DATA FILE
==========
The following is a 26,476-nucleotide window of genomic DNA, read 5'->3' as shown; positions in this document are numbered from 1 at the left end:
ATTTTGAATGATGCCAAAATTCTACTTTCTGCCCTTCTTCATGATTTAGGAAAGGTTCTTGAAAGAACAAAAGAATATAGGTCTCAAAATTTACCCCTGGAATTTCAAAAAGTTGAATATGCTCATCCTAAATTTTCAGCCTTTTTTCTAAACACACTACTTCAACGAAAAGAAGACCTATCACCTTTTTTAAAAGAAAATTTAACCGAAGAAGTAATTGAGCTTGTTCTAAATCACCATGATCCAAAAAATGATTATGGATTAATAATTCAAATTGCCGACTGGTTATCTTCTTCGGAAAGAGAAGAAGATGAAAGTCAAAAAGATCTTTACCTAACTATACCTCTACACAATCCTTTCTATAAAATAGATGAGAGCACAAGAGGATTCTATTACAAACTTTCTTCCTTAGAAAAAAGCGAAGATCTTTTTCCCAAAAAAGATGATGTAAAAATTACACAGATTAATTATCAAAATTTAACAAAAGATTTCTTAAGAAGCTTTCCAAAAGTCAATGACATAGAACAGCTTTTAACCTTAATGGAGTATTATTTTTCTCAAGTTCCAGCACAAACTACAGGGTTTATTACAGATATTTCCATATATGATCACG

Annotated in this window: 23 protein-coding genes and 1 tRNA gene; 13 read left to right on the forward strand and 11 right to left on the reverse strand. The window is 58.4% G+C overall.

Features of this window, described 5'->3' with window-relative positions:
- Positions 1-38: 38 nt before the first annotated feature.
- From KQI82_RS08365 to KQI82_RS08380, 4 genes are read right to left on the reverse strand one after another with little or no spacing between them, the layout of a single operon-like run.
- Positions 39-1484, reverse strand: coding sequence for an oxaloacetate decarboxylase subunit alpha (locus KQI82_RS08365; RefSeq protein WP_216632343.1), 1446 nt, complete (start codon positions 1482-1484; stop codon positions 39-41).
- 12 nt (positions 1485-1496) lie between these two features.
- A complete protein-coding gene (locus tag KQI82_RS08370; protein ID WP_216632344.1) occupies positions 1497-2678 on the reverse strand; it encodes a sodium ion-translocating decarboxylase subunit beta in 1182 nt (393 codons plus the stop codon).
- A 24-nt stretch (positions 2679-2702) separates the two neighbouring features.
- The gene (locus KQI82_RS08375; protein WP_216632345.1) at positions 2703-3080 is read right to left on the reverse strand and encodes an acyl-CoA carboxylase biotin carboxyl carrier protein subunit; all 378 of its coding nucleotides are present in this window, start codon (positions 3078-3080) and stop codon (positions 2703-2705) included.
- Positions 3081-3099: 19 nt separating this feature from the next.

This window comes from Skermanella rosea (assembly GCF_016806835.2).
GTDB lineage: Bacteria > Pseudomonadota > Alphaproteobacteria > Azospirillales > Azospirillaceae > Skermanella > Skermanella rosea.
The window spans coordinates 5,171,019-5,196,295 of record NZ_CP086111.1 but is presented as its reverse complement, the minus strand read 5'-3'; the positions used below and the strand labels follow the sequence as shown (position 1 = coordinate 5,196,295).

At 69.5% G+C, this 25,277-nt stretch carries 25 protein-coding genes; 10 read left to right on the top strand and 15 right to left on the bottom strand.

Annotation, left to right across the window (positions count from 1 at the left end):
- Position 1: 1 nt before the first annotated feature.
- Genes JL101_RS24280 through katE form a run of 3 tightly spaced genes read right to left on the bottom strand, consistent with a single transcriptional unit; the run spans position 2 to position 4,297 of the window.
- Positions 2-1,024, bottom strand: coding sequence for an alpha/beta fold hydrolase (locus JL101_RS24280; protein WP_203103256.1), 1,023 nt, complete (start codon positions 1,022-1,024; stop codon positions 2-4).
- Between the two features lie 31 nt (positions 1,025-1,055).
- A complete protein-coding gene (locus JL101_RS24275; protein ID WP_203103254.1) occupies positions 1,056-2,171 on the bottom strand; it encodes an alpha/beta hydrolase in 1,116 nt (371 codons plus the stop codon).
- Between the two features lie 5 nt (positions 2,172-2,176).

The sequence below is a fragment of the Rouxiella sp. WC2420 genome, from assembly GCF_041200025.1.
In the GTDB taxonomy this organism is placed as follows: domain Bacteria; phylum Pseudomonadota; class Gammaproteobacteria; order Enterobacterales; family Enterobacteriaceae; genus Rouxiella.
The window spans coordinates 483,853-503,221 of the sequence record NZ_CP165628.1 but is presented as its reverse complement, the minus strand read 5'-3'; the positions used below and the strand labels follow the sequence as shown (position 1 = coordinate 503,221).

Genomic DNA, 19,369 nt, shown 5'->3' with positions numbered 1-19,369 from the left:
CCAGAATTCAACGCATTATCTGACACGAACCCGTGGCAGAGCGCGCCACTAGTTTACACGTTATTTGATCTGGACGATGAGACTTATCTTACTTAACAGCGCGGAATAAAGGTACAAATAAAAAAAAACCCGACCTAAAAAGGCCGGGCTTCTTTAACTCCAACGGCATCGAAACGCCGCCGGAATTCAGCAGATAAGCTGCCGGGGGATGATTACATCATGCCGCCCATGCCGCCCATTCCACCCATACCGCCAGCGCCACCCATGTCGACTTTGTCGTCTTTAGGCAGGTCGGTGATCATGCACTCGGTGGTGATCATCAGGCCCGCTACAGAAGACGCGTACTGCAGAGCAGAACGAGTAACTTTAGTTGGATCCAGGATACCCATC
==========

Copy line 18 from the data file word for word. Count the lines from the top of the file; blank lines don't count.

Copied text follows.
- Position 1: 1 nt before the first annotated feature.